Sunday, June 28, 2020

REVIEW: Camp by LC Rosen

Well, how good is Camp by LC Rosen? When I first saw the book on Netgalley, my first thought was 'I love the cover' and I still think it is very eye-catching. Then I saw it was written by LC Rosen and I recently read and loved Jack of Hearts (and Other Parts) by the same author so that piqued my interest. Then! I found this book is about queer teenagers who go to a summer camp specifically for a safe space to celebrate their queerness and that was it, I was sold.

The premise of Camp is such that readers must know from the outset that things will Go Wrong but I’m here for the journey so that didn’t bother me. So, Randy has been going to Camp Outland for years. He takes part in the summer musical, it’s where he’s met all his best friends and it’s where he fell in love-from-afar with Hudson. Hudson, who doesn’t even know Randy exists because Hudson only likes straight-acting masculine guys. So Randy has A Plan. This year, he’s come to camp with a total make-over. He’s cut his hair, lost weight and he’s trying out a new masculine look to woo the heart of Hudson.  He's even abandoning the musical in order to take part in all the sports activities that Hudson does.  He figures it'll be okay to just have cosmetic changes and it's not that bad because who he is inside is the same and if he stops wearing nail polish just until Hudson falls for him, that'll be okay, right?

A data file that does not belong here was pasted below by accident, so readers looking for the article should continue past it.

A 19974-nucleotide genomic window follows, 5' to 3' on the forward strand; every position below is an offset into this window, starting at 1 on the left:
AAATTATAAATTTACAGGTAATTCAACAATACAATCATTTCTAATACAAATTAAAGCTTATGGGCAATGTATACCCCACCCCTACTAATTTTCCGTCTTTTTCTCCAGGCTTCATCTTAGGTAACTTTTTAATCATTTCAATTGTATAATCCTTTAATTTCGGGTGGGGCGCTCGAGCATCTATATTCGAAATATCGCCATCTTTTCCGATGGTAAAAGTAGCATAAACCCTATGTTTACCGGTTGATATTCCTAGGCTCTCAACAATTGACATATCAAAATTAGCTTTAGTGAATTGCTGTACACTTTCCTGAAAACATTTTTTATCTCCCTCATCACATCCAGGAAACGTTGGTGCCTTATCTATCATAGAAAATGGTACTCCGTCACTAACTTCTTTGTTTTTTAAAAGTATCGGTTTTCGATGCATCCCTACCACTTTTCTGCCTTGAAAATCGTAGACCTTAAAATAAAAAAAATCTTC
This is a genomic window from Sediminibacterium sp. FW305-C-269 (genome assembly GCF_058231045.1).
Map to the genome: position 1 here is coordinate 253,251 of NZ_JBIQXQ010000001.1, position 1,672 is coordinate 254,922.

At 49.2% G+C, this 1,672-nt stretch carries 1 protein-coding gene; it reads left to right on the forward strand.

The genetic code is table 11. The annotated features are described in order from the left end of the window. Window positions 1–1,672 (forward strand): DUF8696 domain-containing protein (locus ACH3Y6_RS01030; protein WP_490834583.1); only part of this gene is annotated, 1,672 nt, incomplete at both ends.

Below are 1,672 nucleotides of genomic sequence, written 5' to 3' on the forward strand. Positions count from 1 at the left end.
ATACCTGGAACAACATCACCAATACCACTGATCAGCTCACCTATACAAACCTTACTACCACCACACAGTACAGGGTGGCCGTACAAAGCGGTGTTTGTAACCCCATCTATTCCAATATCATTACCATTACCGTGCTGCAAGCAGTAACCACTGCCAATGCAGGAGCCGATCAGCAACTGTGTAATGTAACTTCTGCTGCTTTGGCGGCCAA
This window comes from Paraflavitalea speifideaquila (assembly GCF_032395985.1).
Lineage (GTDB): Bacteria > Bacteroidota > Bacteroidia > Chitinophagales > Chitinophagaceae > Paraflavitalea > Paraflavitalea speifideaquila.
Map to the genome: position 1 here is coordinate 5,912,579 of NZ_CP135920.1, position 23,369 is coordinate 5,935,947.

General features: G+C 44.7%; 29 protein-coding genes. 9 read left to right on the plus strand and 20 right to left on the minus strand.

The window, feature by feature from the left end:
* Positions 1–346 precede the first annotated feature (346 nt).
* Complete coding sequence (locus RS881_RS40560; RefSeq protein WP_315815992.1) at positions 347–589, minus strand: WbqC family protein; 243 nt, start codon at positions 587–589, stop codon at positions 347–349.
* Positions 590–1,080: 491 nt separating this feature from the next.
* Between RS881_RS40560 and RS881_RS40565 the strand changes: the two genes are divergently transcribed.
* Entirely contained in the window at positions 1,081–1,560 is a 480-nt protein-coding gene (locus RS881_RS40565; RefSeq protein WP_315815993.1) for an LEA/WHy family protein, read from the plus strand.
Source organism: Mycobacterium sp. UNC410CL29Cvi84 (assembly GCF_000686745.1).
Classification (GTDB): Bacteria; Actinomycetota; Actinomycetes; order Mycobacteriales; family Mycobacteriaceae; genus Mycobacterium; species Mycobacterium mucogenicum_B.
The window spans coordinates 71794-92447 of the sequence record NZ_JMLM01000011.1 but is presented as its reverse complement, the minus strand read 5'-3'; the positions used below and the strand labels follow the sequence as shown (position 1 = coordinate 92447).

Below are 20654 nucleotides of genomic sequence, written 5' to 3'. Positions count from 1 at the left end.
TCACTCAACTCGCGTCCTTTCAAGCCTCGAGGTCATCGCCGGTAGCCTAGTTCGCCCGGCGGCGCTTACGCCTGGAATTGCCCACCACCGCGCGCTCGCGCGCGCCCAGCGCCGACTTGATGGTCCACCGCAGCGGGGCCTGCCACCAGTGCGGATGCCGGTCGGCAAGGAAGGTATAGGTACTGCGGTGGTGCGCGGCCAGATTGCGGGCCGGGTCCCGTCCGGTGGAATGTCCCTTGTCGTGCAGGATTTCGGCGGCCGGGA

Despite the inherent mess that the premise causes, what I loved about this book is the very idea of such a wonderful, supportive summer camp.  I love the idea of this safe space for queer teens who need a place to unwind and have fun without negativity or judgement.  I loved that this book included a wide representation of the LGBT+ community and that Randy’s friends support him but also question him like crazy about this (pretty dumb) plan.  I think that Camp is pretty focused on this relationship between Randy and Hudson but there is also a pretty great character development between these two main characters with each of them learning a great deal more about themselves and what they're about.  Randy's friendship group was another major strength of the novel though and I was living for them calling out Randy's behaviour throughout the book. 

I loved the exploration of toxic masculinity, internalised homophobia, and gender roles. I loved the core message of ‘be and love yourself’ I also loved that LGBT history is subtly woven through the story. Camp is definitely one to look out for!

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